Friday, January 20, 2017

Juno's science instruments

The image from NASA's Juno website (Image credit NASA/JPL)

My last post was on July 5, 2016 ("Juno's mission to Jupiter"). I know that it has been quite a while, but I'm now back to keeping in touch with other ESP teachers through this blog. I hope to - once again - post an idea about once a week.

In that last post, I wrote about the Juno spacecraft mission that is orbiting the planet Jupiter until summer 2017. On NASA's website for the Juno mission there is a lot of specific information about the technical aspects of the spacecraft and of the mission.

NASA's Juno mission website:

Section of website Spacecraft and Instruments:

The information from this section about what Juno's scientific payload consists of:
  • a gravity/radio science system
  • a six-wavelength microwave radiometer for atmospheric sounding and composition
  • a vector magnetometer
  • plasma and energetic particle detectors (JADE and JEDI)
  • a radio/plasma wave experiment (Waves)
  • an ultraviolet imager/spectrometer (UVS)
  • an infrared imager/spectrometer (JIRAM)
  • a color camera (JunoCam) to provide the public with the first detailed glimpse of Jupiter's poles

Interesting practice for students would be to describe what these instruments do and/or how they work.

The descriptions on the website section are short, but are good examples of how to succinctly explain the purpose/function of a scientific instrument. In addition, there are useful verb-noun collocations (which I have highlighted in boldface).
  • Gravity Science and Magnetometers: Study Jupiter's deep structure by mapping the planet's gravity field and magnetic field
  • Microwave Radiometer: Probe Jupiter's deep atmosphere and measure how much water (and hence oxygen) is there.
  • JEDI, JADE and Waves: Sample electric fields, plasma waves and particles around Jupiter to determine how the magnetic field is connected to the atmosphere, and especially the auroras (northern and southern lights).
  • UVS and JIRAM: Using ultraviolet and infrared cameras, take images of the atmosphere and auroras, including chemical fingerprints of the gases present.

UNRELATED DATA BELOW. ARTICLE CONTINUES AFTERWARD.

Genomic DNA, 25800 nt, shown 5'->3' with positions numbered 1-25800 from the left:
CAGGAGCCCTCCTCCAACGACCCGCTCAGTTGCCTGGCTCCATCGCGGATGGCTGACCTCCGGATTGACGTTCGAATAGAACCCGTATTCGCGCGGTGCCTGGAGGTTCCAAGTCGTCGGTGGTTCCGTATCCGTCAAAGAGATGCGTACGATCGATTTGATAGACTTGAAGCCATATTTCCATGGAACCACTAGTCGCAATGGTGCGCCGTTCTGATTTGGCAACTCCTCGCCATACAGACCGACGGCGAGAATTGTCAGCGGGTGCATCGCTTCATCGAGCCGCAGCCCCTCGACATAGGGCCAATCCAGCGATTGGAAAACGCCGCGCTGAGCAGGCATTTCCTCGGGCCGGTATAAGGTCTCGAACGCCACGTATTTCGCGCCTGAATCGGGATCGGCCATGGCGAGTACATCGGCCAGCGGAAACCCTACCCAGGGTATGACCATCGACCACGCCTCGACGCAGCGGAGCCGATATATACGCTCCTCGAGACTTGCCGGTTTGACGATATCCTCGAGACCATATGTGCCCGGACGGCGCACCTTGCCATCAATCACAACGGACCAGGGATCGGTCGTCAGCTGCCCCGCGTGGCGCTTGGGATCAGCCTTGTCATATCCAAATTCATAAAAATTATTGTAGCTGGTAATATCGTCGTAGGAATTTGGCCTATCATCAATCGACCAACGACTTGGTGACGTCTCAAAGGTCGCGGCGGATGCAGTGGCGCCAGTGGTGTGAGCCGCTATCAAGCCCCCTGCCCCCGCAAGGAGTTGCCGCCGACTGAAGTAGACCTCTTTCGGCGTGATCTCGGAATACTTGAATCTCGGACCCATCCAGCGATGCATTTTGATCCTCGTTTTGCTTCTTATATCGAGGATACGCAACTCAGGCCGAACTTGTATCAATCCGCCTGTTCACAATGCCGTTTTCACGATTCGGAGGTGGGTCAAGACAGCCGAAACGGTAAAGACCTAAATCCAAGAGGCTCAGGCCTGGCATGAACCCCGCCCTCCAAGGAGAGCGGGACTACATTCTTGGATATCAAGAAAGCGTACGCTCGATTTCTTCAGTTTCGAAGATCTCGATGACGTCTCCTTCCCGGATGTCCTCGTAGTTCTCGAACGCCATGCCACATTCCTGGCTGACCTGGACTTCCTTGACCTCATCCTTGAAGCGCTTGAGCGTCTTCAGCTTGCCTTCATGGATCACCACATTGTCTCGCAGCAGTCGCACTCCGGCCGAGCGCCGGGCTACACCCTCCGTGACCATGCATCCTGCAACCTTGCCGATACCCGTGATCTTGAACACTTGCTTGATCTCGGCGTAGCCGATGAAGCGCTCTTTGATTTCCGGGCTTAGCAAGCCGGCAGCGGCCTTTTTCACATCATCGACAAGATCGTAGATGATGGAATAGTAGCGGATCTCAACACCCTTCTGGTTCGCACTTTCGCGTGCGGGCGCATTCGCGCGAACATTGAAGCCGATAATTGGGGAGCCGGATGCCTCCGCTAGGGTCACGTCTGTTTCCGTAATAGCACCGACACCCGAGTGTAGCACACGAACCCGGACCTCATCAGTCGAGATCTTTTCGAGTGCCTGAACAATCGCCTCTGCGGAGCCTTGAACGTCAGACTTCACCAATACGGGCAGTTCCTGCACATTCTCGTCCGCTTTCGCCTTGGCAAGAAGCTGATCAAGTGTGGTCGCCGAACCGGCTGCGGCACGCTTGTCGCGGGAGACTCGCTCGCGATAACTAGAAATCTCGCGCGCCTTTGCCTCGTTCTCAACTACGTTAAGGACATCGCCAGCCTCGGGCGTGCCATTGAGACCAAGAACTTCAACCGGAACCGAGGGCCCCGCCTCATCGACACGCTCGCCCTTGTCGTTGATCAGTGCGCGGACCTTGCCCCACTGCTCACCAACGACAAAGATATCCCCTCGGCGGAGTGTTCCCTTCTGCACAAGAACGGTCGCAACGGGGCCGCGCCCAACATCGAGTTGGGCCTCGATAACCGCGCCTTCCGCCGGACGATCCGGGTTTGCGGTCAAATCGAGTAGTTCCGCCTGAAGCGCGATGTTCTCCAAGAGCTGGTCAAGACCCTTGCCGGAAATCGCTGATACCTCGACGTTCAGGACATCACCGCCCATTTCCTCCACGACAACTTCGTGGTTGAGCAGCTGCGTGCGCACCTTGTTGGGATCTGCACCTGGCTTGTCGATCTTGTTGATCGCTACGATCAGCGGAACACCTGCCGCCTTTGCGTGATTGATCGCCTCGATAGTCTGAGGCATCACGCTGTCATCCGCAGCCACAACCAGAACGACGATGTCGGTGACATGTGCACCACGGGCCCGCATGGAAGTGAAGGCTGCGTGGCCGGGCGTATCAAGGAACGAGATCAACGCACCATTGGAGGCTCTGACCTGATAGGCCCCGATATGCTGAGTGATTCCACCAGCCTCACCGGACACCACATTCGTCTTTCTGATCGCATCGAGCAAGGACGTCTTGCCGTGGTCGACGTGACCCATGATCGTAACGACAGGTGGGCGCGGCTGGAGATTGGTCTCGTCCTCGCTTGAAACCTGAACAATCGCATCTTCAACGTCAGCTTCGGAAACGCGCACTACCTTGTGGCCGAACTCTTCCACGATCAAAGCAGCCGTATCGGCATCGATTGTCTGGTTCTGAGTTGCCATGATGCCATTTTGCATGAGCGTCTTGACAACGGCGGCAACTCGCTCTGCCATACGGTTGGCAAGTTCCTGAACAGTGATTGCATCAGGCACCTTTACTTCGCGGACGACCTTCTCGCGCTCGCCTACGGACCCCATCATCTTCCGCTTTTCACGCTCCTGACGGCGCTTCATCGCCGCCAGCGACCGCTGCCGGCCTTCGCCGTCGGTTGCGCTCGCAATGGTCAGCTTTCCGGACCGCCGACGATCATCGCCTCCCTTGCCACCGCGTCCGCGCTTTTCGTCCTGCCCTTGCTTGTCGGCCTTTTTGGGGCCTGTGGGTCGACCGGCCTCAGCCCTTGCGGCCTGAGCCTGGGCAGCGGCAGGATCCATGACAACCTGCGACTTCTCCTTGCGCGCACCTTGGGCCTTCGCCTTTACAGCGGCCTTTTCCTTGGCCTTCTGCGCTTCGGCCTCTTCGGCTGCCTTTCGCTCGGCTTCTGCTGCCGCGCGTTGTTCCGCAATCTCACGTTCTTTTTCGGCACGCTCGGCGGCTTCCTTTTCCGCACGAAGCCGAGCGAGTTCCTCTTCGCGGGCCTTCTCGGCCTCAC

• JunoCam: Take spectacular close-up, color images.

There are also good examples of explaining the purpose or reason for certain features of the instruments' design. Some examples:
  • ... spinning makes the spacecraft's ppointing extremely stable and easy to control.
  • Juno will be the first solar-powered spacecraft designed by NASA to operate at such a great distance from the sun, thus the surface area of solar panels required to generate adequate power is quite large.
  • Before launch, the solar panels will be folded into four-hinged segments so that the spacecraft can fit into the launch vehicle.
  • Juno will avoid Jupiter's highest radiation regions by approaching over the north, ...
  • With a mission design that avoids any eclipses by Jupiter, minimizes damaging radiation exposure and allows all science instruments to be taken with the solar panels facing the sun, solar power is a perfect fit for Juno.
  • To protect sensitive spacecraft electronics, Juno will carry the first radiation shielded electronics vault, a critical feature for enabling sustained exploration in such a heavy radiation environment.
  • This feature of the mission is relevant to NASA's Vision for Space Exploration, which addresses the need for protection against harsh radiation in space environments beyond the safety of low-Earth orbit.

While I tend to focus on useful language features of this information, my students find the information itself most interesting. And that, of course, increases their motivation to read the material.

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